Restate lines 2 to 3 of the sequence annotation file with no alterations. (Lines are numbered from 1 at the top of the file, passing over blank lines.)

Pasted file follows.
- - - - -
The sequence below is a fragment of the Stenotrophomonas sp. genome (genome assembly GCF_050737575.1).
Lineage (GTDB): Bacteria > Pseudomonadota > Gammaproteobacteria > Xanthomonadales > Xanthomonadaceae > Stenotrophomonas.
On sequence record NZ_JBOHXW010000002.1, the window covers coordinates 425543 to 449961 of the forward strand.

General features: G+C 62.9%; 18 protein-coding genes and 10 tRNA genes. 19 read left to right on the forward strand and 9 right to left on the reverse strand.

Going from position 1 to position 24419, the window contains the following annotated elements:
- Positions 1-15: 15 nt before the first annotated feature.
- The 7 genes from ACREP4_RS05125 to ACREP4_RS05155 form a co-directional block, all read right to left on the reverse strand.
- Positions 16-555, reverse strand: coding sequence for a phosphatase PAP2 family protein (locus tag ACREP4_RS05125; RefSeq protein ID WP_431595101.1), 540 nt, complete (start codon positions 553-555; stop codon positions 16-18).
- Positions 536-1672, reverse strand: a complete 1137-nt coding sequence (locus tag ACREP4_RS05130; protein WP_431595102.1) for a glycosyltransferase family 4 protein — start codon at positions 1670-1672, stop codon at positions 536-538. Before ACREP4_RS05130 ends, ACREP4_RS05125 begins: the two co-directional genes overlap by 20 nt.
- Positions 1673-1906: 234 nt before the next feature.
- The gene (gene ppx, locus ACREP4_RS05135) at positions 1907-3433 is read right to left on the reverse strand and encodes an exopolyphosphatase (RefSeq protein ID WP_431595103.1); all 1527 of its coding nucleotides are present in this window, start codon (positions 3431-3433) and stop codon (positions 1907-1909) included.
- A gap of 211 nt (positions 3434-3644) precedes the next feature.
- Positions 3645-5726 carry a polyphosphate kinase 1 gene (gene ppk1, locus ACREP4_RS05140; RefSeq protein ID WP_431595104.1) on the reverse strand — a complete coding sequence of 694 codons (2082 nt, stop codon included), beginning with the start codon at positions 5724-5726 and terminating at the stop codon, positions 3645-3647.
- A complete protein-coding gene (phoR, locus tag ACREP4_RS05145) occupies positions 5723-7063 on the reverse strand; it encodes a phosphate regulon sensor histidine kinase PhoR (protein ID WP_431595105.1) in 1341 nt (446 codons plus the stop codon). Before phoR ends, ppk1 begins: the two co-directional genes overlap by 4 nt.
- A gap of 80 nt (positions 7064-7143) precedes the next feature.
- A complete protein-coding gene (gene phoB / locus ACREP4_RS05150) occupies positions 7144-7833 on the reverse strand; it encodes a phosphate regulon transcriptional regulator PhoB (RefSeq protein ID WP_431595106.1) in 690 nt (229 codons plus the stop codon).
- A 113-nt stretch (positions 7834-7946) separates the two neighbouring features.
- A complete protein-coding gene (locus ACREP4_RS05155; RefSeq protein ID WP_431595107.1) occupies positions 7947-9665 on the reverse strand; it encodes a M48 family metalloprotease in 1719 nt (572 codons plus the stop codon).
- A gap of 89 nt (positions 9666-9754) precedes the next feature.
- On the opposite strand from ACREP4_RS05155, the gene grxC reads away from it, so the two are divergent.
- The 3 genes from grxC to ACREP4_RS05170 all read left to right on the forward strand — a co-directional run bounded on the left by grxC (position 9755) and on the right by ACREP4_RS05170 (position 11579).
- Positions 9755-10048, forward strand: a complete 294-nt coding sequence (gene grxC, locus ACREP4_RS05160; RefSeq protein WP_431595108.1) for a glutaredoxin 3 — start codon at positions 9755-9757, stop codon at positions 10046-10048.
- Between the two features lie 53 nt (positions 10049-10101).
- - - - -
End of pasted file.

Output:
Lineage (GTDB): Bacteria > Pseudomonadota > Gammaproteobacteria > Xanthomonadales > Xanthomonadaceae > Stenotrophomonas.
On sequence record NZ_JBOHXW010000002.1, the window covers coordinates 425543 to 449961 of the forward strand.